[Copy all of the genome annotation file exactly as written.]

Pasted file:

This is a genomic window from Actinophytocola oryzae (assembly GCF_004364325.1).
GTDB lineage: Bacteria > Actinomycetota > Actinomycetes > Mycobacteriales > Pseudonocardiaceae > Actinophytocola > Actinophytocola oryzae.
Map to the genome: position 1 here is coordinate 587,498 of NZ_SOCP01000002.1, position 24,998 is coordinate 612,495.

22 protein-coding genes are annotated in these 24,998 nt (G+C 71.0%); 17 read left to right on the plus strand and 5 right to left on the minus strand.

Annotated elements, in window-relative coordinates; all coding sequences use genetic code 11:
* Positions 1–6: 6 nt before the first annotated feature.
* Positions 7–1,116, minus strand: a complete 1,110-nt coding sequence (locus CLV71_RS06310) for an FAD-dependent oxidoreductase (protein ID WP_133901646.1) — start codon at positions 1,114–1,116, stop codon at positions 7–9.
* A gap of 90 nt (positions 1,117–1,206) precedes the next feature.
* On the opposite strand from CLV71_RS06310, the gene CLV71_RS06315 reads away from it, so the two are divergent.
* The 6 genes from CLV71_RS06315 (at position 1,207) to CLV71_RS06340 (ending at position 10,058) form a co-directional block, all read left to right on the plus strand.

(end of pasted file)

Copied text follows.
This is a genomic window from Actinophytocola oryzae (assembly GCF_004364325.1).
GTDB lineage: Bacteria > Actinomycetota > Actinomycetes > Mycobacteriales > Pseudonocardiaceae > Actinophytocola > Actinophytocola oryzae.
Map to the genome: position 1 here is coordinate 587,498 of NZ_SOCP01000002.1, position 24,998 is coordinate 612,495.

22 protein-coding genes are annotated in these 24,998 nt (G+C 71.0%); 17 read left to right on the plus strand and 5 right to left on the minus strand.

Annotated elements, in window-relative coordinates; all coding sequences use genetic code 11:
* Positions 1–6: 6 nt before the first annotated feature.
* Positions 7–1,116, minus strand: a complete 1,110-nt coding sequence (locus CLV71_RS06310) for an FAD-dependent oxidoreductase (protein ID WP_133901646.1) — start codon at positions 1,114–1,116, stop codon at positions 7–9.
* A gap of 90 nt (positions 1,117–1,206) precedes the next feature.
* On the opposite strand from CLV71_RS06310, the gene CLV71_RS06315 reads away from it, so the two are divergent.
* The 6 genes from CLV71_RS06315 (at position 1,207) to CLV71_RS06340 (ending at position 10,058) form a co-directional block, all read left to right on the plus strand.